I remember when I was a kid, I broke a window at home with a baseball that I had hit. My father made me pay for the window which, as I recall, cost quite a few weeks of my allowance. Imagine if your employer made you do the same thing if you cost the company money. Then imagine a scenario where you cost the company millions. That's a lot of overtime you'd have to put in to pay it all back.
Last Friday, April 24, an employee at the Canada Revenue Agency (CRA) may have cost the agency big bucks when he or she sent out a communication suggesting that the tax-filing deadline for 2014 is actually May 5, 2015, not the usual April 30 deadline. To be more accurate, it was Revenue Minister Kerry-Lynne Findlay that cost the government potentially millions when she announced that the CRA would give Canadians five extra days, until 3 a.m. on May 5, 2015, to file personal tax returns to avoid any confusion that was created by the April 24 announcement.
Don't get me wrong. I'm not complaining that I've got extra time to file my tax return, but you have to question what's going on at the CRA when there have been more than just a couple of incidents that point to questionable competence at the agency.
So, this is a recurring theme with the CRA. You might recall that last year there was a technology security breach, which caused the CRA to announced that taxpayers would have until May 5, 2014, to file their 2013 personal tax returns. Before that, there was 2008 when the CRA had an issue with its website and also extended the deadline to May 6 that year.
Is there really a cost to delaying tax filings by five days? Sure. When you're talking about collecting billions of dollars of tax revenue on April 30, but you don't collect it until May 5, the interest on those billions for even a five-day period can add up. Consider this: Statistics released by the CRA in 2013 show that the total taxes owing by individual Canadian taxpayers in 2011 (the most recent stats available) was $169.2-billion.
For fun, let's assume that two-thirds of Canadians remit their taxes throughout the year in the form of payroll deductions or instalments. Suppose that one-third have to make a payment when they file their tax returns. Using my back-of-the-napkin math, the government can expect to collect, perhaps, $56.4-billion at the tax deadline. Using short-term government of Canada bond yields as a proxy, with a rate of 0.64 per cent, the lost revenue to the government for the five days extra time given to taxpayers would be in the neighbourhood of $4.9-million. Pocket change for the government, perhaps, but not for the many organizations or purposes that might have benefited from those dollars.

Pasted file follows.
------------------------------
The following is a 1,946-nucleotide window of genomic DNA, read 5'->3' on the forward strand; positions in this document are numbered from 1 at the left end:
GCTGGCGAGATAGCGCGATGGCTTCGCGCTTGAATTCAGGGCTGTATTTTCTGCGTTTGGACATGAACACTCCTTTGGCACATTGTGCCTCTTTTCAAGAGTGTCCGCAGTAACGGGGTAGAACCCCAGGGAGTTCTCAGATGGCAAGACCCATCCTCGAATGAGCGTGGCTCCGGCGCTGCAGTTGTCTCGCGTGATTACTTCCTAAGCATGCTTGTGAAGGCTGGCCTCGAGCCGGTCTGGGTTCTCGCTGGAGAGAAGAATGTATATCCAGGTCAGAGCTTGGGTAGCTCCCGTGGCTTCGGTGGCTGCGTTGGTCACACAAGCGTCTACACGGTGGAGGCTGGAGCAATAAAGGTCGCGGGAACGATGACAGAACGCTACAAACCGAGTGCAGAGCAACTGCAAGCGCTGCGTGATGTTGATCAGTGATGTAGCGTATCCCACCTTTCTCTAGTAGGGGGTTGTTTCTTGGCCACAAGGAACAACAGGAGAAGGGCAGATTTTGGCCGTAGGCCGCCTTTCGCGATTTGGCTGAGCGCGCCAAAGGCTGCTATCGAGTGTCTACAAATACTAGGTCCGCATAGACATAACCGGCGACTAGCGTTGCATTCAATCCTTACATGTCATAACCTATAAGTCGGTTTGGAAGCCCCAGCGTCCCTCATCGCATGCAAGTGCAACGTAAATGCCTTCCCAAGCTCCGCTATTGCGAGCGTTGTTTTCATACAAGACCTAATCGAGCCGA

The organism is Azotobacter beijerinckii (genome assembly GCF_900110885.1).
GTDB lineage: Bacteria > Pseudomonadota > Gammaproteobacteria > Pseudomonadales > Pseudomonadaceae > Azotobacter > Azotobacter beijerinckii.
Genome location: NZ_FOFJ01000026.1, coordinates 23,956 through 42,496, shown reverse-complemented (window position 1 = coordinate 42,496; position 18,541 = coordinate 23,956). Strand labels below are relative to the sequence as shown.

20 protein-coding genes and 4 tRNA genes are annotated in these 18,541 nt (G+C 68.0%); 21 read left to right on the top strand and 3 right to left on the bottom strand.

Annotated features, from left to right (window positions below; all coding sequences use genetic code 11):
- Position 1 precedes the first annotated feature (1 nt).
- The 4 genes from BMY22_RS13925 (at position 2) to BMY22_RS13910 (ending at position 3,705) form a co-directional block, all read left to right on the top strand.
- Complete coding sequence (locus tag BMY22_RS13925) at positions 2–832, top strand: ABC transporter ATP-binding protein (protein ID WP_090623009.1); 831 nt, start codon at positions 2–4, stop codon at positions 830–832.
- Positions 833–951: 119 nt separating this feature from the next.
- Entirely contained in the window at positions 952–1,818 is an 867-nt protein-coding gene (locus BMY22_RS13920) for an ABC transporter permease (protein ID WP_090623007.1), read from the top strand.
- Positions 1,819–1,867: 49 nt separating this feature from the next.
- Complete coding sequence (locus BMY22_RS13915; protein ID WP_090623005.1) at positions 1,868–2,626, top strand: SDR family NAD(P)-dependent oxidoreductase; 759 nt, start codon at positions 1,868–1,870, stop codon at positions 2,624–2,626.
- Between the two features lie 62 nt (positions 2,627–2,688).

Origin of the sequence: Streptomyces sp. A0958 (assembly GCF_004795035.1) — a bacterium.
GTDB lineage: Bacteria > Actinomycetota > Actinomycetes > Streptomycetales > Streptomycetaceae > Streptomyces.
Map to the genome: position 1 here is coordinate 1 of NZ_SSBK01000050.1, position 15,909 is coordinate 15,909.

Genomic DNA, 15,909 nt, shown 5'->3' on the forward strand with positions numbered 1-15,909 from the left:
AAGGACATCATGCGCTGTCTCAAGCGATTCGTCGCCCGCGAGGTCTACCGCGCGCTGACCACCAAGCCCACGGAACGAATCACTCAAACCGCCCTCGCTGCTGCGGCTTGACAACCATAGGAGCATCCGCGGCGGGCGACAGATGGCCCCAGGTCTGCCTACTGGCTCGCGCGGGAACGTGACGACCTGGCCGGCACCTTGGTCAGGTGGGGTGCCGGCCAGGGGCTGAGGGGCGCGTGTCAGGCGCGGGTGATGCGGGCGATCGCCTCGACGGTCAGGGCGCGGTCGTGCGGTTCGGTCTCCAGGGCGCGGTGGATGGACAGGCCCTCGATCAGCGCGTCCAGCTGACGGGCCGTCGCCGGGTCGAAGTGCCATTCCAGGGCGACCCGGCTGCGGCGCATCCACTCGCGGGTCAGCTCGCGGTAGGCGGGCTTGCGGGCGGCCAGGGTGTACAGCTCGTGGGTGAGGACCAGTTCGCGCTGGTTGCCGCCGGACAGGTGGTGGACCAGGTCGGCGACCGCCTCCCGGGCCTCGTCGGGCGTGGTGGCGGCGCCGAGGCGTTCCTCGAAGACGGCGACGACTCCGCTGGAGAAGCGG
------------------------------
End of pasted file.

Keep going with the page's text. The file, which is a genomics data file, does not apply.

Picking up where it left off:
In talking with taxpayers, the true procrastinators are quite happy about the extended deadline. And who wouldn't be if they would otherwise face penalties for filing late? Our tax law says that you'll face a 5-per-cent penalty immediately on any taxes owing at the filing deadline if you fail to file your tax return on time. Further, you'll face an additional 1 per cent a month for each month you have failed to file while owing taxes – to a maximum penalty of 12 per cent.
As for accountants and tax preparers, many may be crying the blues this morning – particularly those who had booked their all-inclusive vacations to the Caribbean with flights leaving May 1.
All of this comes at a time when the CRA is regularly criticized for being less than helpful when providing tax information to taxpayers. The Canadian Federation of Independent Business (CFIB) regularly issues a report card for the CRA. Based on the CFIB's last survey, 73 per cent of respondents said they feel the CRA is not accountable for the mistakes they make, 60 per cent said the CRA treats taxpayers as though they've done something wrong, and the overall grade for the CRA was a "C" (up from "C-minus" in 2012).
You'll never please all of the people all of the time, but the CRA's track record is dismal. Sure, some things have improved over the past couple of years, but many things have become worse with the CRA trying to do more with less. These are our taxpayer dollars at work, and Canadians deserve more.
Tim Cestnick is managing director of Advanced Wealth Planning, Scotiabank Global Wealth Management, and founder of WaterStreet Family Offices.